G-code is the instruction sent to the machine that tells it how far and what direction to move he stepper motors. You don’t need to learn g-code as there is software to convert drawings into the code. I’ve tried a couple FoamWorks and Profili2 and have settled on Profili2 which does a lot more than generate g-code for wing profiles.
The wire between the 2 towers is tensioned by a spring so they can move interdependently for tapered wings. The wire is usually ni-chrome but several other can be used including guitar strings. I’ve powered my wire with the iCharger 206 which has a foam cut program but I have used a car battery charger connected to a house dimmer switch for manual cutting. This allows control of the heat and works very well.
Its quite exciting when you get it all powered up and move the cursors keys and see motors spinning. The video show a small test aerofoil which was about the 5th attempt. The hot wire cuts my radiance so its basically melting the foam in front of it. My first pieces were not very good as the feed was too slow but as you can see it didn’t come out too bad when I cut the feed right
Below is the flying wing which was the first model plane I made with the CNC machine. This was just a quick test as a proof of concept and its proved to be the model I fly most now. Its flies really well and is fast. Profili2 Pro http://www.profili2.com/ is very good for generating the code and has a massive database of aerofoils.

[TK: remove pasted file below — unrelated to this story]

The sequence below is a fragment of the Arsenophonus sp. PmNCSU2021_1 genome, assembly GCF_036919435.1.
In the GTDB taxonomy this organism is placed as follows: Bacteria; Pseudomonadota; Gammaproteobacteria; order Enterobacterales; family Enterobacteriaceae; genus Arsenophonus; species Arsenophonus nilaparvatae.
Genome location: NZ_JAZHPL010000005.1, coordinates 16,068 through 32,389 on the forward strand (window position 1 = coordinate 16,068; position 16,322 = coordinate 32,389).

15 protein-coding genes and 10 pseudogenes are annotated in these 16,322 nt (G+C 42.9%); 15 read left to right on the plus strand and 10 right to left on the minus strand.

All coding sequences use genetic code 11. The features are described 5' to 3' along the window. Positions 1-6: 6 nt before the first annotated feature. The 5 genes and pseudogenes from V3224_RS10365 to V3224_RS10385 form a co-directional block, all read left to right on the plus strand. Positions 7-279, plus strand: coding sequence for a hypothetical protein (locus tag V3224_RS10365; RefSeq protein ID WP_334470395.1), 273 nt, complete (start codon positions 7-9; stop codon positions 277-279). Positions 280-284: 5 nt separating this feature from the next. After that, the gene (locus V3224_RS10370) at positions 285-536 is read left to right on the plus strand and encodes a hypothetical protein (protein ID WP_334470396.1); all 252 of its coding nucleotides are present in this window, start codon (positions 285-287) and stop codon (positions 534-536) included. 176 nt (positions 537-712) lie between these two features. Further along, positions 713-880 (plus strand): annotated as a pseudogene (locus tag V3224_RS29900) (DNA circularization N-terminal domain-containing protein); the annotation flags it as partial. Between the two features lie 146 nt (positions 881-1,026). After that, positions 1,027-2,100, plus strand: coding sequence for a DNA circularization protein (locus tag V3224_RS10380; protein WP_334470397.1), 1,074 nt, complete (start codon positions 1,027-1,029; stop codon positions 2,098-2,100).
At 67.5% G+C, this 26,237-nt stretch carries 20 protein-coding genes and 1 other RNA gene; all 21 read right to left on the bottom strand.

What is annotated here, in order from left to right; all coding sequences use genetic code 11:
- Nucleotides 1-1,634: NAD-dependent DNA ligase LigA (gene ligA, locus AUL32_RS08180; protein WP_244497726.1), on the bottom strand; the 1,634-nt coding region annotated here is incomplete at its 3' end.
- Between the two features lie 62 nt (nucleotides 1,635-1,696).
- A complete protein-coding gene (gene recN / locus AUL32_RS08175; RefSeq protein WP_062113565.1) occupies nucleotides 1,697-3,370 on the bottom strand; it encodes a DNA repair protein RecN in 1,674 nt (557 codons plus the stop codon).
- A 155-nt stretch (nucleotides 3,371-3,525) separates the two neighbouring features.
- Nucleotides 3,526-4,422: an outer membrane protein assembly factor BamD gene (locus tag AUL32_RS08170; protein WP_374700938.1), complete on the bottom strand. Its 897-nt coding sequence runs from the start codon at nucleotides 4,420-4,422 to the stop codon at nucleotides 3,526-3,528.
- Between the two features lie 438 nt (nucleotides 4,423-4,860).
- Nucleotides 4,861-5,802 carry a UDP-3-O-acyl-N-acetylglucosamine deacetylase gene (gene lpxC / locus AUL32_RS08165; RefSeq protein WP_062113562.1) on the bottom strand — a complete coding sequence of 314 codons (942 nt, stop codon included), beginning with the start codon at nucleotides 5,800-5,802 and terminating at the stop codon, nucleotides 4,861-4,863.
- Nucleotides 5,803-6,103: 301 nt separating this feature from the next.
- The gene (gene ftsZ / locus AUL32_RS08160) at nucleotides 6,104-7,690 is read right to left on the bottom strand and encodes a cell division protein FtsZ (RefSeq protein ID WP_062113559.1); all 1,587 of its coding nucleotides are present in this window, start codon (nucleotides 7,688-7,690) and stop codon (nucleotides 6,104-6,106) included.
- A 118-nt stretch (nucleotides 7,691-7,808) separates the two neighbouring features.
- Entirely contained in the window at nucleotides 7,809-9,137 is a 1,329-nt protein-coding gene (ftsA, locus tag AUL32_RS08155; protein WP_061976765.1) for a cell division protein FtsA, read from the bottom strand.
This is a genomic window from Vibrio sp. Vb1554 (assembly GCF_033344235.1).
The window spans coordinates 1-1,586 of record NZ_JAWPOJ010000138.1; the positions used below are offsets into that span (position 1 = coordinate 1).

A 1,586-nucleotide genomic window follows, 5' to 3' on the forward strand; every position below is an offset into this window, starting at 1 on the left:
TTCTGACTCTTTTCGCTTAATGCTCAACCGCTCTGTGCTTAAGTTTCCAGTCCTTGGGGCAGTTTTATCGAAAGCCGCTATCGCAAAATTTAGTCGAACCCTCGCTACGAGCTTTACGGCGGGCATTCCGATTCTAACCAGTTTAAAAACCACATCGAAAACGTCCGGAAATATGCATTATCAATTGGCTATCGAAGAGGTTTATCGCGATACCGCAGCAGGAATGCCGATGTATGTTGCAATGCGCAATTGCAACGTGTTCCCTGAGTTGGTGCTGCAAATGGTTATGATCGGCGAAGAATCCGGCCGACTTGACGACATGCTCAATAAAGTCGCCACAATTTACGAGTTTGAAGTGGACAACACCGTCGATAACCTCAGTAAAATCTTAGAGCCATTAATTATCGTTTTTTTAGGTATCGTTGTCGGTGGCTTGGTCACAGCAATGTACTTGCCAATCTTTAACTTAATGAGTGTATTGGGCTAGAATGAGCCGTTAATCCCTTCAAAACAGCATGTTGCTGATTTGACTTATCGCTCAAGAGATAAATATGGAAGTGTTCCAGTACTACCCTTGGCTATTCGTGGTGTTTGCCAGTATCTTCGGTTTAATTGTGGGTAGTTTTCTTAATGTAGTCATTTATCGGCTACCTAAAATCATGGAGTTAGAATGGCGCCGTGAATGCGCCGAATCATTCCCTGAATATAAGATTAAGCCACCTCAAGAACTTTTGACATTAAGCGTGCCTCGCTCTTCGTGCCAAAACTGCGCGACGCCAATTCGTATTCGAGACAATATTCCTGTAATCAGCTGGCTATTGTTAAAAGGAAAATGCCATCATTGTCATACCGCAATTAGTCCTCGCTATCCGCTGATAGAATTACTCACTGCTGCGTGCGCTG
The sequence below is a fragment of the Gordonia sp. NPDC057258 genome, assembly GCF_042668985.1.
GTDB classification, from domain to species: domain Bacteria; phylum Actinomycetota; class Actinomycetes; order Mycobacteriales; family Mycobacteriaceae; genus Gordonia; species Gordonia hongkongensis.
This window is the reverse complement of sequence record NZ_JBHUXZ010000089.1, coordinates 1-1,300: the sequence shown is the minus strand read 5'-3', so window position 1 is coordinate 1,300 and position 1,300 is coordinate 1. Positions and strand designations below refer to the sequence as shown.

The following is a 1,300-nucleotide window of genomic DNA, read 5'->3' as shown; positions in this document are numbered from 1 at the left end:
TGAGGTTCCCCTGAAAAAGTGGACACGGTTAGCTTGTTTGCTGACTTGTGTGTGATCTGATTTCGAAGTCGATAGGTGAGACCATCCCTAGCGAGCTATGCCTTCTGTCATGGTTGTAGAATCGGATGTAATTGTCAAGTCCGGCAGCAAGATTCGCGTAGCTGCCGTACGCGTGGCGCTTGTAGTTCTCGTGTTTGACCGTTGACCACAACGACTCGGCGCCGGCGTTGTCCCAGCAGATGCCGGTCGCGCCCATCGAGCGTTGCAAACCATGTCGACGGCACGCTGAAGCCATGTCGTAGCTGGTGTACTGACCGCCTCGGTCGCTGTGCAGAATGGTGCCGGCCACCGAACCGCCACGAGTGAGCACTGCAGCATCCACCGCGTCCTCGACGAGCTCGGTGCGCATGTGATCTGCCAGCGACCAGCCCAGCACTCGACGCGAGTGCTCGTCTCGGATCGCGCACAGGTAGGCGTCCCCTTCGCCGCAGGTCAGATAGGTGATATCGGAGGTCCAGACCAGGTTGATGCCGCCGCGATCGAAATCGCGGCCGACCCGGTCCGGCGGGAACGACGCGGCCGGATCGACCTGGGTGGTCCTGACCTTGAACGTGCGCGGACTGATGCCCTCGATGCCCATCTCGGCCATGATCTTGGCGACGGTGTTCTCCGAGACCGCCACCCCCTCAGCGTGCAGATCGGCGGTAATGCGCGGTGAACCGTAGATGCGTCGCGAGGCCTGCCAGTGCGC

Hope you found this of interest and if you need any advice or help then you can contact me through this website.
I’ve included the configuration for Mach3 with the TB6560 controller board on this page Mach3 TB6560 configuration
This is the flying wing I made first with this CNC machine and its a little gem. I now fly this most weekends. It goes really fast with a 2200 KV motor and a 6×4 prop. Its a blast. If you want to build it then check http://www.rckeith.co.uk/hot-wire-cnc-ymf-38-flying-wing/ I’ve included the gcode for each wing as well.
I’ve now made a Hawker Hurricane with the CNC machine both wing and fuselage, you can see it here http://www.rckeith.co.uk/cnc-hot-wire-hawker-hurricane/
I’ve also made a much bigger wing for FPV(First Person View) with it as well details here http://www.rckeith.co.uk/fpvfw/
The CNC machine is now starting to pay for itself as I don’t buy many ARTF models now, nothing against them but I just enjoy researching and making my own RC Models much more
After making several models and getting through a lot of foam if I were to build this again what would I do now.
The actual machine the only change I’ve made has been the couplers to the stepper motors. The rubber hoses occasionally came off which ruined some foam so I purchased some proper couplers and these have been very reliable. Details on the build page.
I would now probably use a usb controller like the ones I’ve listed on the build page as alternatives and a purpose built power supply. This would allow me to use a laptop as well. My machine takes a lot of space when running. The TB6560 has been very reliable and never missed a step.